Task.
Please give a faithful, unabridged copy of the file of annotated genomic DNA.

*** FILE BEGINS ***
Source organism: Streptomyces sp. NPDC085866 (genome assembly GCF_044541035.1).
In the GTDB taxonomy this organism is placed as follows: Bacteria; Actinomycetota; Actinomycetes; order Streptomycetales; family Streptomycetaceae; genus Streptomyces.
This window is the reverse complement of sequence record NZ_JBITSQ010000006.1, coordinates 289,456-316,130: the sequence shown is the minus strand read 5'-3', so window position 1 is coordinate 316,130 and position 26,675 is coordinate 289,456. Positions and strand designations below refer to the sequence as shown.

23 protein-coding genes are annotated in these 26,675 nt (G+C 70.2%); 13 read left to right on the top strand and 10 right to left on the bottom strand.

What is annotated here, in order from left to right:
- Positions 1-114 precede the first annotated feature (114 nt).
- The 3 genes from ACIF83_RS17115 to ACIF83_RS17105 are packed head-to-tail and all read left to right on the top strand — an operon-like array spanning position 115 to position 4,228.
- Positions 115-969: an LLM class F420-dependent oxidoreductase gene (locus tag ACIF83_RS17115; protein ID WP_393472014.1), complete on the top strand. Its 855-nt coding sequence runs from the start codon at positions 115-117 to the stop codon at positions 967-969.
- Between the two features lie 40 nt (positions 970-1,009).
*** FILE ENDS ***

Source organism: Streptomyces sp. NPDC085866 (genome assembly GCF_044541035.1).
In the GTDB taxonomy this organism is placed as follows: Bacteria; Actinomycetota; Actinomycetes; order Streptomycetales; family Streptomycetaceae; genus Streptomyces.
This window is the reverse complement of sequence record NZ_JBITSQ010000006.1, coordinates 289,456-316,130: the sequence shown is the minus strand read 5'-3', so window position 1 is coordinate 316,130 and position 26,675 is coordinate 289,456. Positions and strand designations below refer to the sequence as shown.

23 protein-coding genes are annotated in these 26,675 nt (G+C 70.2%); 13 read left to right on the top strand and 10 right to left on the bottom strand.

What is annotated here, in order from left to right:
- Positions 1-114 precede the first annotated feature (114 nt).
- The 3 genes from ACIF83_RS17115 to ACIF83_RS17105 are packed head-to-tail and all read left to right on the top strand — an operon-like array spanning position 115 to position 4,228.
- Positions 115-969: an LLM class F420-dependent oxidoreductase gene (locus tag ACIF83_RS17115; protein ID WP_393472014.1), complete on the top strand. Its 855-nt coding sequence runs from the start codon at positions 115-117 to the stop codon at positions 967-969.
- Between the two features lie 40 nt (positions 970-1,009).